The quieter, more dangerous boycott

Three recent divestment cases indicate that even when there are no flashy headlines, maybe especially so, boycott and divestment efforts can have a major impact where it hurts.

JVP Boston activists protest the Veolia transportation company for operating bus lines serving settlements in the West Bank. November 14, 2012. (Tess Scheflan/
JVP Boston activists protest the Veolia transportation company for operating bus lines serving settlements in the West Bank. November 14, 2012. (Tess Scheflan/

The largest supermarket chain in Luxembourg, Cactus, may be considering taking Israeli produce off its shelves unless suppliers can prove they do not come from occupied territory, Israeli news site Ynet reported this week.

If the chain follows through, this would be the latest in a number of related incidents that show European companies’ growing discomfort with contracts, holdings and investments in Israel. The discomfort appears rooted not in ideology or politics, but in dollars – and sense.

In June, the CEO of French telecom giant Orange stated that its brand-use contract with an Israeli mobile operator was becoming a costly political headache in France and overseas, and that he would be prefer to end the contract. His statement prompted a diplomatic incident: Prime Minister Benjamin Netanyahu lashed out at the company, and France’s foreign minister responded with fast back-peddling.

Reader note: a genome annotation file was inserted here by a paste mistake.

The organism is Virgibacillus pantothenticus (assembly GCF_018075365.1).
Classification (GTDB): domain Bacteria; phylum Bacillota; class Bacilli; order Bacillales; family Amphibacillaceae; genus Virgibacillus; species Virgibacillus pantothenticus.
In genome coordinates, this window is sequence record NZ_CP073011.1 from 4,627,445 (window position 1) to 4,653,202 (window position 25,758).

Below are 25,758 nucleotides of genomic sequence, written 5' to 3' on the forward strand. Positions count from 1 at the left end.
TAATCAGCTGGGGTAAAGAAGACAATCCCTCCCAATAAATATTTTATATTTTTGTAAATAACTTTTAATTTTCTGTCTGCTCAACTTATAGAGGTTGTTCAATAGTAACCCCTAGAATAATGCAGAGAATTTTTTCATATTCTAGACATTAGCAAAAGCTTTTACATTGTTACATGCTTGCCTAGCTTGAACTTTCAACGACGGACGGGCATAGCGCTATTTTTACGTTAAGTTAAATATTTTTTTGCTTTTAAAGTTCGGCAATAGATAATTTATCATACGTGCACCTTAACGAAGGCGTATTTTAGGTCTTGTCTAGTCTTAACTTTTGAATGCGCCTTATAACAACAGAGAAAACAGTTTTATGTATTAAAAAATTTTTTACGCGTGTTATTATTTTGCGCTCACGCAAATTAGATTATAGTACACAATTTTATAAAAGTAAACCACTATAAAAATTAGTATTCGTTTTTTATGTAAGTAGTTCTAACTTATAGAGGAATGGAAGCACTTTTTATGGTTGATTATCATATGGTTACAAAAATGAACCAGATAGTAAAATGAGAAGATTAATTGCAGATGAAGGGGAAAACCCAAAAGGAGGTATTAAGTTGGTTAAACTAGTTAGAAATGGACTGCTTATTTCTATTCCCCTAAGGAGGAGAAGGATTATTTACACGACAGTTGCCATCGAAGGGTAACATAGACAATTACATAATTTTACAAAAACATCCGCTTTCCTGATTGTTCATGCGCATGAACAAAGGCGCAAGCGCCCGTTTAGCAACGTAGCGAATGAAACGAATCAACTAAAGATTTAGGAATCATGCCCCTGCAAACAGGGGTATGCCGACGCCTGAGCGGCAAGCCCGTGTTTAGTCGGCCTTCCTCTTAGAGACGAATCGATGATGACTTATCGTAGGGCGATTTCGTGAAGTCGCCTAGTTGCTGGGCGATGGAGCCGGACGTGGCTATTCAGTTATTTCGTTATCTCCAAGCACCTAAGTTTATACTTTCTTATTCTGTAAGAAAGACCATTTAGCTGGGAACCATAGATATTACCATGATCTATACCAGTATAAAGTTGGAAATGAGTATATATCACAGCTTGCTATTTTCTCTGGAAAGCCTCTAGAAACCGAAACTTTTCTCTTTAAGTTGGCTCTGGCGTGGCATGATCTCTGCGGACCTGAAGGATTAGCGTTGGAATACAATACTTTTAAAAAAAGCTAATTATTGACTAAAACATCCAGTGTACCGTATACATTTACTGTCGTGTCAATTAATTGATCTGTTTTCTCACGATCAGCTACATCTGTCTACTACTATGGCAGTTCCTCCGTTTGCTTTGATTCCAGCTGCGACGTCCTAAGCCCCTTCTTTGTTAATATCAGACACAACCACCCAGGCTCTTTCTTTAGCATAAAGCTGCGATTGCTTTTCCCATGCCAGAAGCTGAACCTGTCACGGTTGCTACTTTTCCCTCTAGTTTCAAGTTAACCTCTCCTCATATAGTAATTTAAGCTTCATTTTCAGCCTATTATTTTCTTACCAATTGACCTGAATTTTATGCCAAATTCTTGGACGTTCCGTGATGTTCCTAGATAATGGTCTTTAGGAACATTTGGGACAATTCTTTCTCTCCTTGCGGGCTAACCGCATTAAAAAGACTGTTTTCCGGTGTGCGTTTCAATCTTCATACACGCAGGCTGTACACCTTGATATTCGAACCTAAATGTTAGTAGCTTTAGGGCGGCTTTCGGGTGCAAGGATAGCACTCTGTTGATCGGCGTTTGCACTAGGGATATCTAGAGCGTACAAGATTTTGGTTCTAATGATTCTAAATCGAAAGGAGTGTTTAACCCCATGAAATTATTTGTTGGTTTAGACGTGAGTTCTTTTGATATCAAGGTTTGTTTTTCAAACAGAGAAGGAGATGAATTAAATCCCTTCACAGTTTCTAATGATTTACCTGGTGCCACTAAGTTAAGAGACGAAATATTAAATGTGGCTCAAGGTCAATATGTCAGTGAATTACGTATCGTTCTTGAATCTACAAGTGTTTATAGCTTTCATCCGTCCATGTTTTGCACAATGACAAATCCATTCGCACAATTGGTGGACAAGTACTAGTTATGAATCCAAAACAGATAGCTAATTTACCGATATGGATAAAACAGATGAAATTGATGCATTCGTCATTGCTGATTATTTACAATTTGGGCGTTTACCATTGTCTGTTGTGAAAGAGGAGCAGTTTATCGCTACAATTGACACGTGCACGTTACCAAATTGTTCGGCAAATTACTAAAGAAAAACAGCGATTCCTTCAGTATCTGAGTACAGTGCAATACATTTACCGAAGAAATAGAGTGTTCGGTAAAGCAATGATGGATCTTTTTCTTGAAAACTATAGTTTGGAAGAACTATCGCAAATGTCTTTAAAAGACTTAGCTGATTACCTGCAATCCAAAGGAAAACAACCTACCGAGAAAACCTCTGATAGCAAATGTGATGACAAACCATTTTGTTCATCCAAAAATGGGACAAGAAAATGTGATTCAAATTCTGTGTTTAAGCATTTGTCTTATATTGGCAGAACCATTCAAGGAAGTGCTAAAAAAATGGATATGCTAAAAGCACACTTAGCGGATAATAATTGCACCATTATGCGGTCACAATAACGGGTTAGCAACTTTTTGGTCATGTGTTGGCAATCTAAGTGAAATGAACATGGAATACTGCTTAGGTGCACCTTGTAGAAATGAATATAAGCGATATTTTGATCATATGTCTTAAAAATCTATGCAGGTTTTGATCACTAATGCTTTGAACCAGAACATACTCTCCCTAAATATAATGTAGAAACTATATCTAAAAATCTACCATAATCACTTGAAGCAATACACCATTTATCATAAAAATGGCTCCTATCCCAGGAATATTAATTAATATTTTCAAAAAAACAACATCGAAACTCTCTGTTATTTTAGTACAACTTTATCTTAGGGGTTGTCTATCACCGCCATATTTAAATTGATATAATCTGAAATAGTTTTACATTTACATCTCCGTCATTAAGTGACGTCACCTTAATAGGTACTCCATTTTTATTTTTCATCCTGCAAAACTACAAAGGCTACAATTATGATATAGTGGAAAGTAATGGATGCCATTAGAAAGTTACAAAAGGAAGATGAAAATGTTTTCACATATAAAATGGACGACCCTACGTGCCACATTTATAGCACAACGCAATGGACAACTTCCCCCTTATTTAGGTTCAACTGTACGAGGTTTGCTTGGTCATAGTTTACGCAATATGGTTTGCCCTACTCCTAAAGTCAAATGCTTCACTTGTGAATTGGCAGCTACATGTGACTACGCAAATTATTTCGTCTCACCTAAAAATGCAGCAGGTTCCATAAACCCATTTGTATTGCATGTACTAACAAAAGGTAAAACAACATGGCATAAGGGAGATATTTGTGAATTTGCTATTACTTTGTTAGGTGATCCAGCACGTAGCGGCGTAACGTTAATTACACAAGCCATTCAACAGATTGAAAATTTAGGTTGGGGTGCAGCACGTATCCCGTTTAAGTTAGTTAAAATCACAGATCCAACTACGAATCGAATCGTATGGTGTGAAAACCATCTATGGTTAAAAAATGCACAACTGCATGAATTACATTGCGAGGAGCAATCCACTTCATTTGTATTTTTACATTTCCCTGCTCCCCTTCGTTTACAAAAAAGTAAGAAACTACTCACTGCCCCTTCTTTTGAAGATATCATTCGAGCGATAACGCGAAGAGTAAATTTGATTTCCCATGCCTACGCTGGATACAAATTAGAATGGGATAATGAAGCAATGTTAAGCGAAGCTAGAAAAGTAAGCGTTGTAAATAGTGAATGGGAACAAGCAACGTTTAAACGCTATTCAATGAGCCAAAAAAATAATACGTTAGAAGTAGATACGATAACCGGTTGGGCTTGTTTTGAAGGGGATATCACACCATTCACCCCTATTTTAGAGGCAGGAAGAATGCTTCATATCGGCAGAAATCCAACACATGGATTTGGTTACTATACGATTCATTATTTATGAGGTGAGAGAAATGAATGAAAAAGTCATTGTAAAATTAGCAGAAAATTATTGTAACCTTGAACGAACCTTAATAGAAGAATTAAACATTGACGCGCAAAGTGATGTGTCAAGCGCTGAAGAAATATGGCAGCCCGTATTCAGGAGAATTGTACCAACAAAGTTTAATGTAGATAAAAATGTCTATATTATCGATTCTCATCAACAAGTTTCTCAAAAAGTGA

In August, another massive French company, Veolia, sold the last of its holdings in Israel after several years of phased withdrawal, according to Israeli group “Who Profits.” Veolia had been involved in a range of projects in the region, from bus lines, water and waste management, and perhaps most prominently, the Jerusalem light rail. The company has been a target of boycott activists for years due to its involvement in West Bank projects including transportation services and ownership of a landfill. Critics also charge that the light rail underserves the Palestinian population of East Jerusalem, while contributing to the de facto annexation of the eastern, Palestinian part of the city.

BDS supporters consider Veolia’s move a major victory, while Veolia completely denies any political basis for its decision. In a written statement conveyed through a spokesperson, the company told +972 Magazine that it began a strategic divestment plan in 2011, with all subsidiaries divested by August 2015, but that “[i]n no case has this divestment, or its decision, been the result of a boycott campaign or the opposition of any group whatsoever.”

However, already in 2010 rumors surfaced that Veolia sought to exit the Jerusalem light rail operations due to boycott pressure and concern that it would lose contracts elsewhere. California-based group Global Exchange has documented projects Veolia lost in recent years, claiming links to political campaigns highlighting Veolia’s Israel-Palestine activities and directed at local clients. Global Exchange estimates the combined value of such lost contracts at over $20 billion. If the number and the claim seems grandiose, Veolia’s insistence that there is no connection at all looks questionable as well.